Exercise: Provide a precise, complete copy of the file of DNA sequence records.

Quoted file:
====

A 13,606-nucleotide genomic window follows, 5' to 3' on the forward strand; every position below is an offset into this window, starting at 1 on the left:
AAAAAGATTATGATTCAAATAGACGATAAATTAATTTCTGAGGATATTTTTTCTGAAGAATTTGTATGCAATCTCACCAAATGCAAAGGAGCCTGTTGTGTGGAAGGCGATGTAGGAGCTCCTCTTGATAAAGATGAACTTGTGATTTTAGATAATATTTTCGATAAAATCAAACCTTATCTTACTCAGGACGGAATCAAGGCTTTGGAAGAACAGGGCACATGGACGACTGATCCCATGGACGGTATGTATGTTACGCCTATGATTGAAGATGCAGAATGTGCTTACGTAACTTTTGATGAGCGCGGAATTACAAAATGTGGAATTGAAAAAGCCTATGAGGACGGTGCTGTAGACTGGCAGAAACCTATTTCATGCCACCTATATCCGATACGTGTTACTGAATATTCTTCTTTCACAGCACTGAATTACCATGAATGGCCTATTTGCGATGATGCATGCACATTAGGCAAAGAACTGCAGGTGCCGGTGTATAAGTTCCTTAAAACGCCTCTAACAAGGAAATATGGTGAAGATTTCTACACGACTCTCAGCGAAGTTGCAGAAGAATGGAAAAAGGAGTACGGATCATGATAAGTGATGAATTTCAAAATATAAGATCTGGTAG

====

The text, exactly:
A 13,606-nucleotide genomic window follows, 5' to 3' on the forward strand; every position below is an offset into this window, starting at 1 on the left:
AAAAAGATTATGATTCAAATAGACGATAAATTAATTTCTGAGGATATTTTTTCTGAAGAATTTGTATGCAATCTCACCAAATGCAAAGGAGCCTGTTGTGTGGAAGGCGATGTAGGAGCTCCTCTTGATAAAGATGAACTTGTGATTTTAGATAATATTTTCGATAAAATCAAACCTTATCTTACTCAGGACGGAATCAAGGCTTTGGAAGAACAGGGCACATGGACGACTGATCCCATGGACGGTATGTATGTTACGCCTATGATTGAAGATGCAGAATGTGCTTACGTAACTTTTGATGAGCGCGGAATTACAAAATGTGGAATTGAAAAAGCCTATGAGGACGGTGCTGTAGACTGGCAGAAACCTATTTCATGCCACCTATATCCGATACGTGTTACTGAATATTCTTCTTTCACAGCACTGAATTACCATGAATGGCCTATTTGCGATGATGCATGCACATTAGGCAAAGAACTGCAGGTGCCGGTGTATAAGTTCCTTAAAACGCCTCTAACAAGGAAATATGGTGAAGATTTCTACACGACTCTCAGCGAAGTTGCAGAAGAATGGAAAAAGGAGTACGGATCATGATAAGTGATGAATTTCAAAATATAAGATCTGGTAG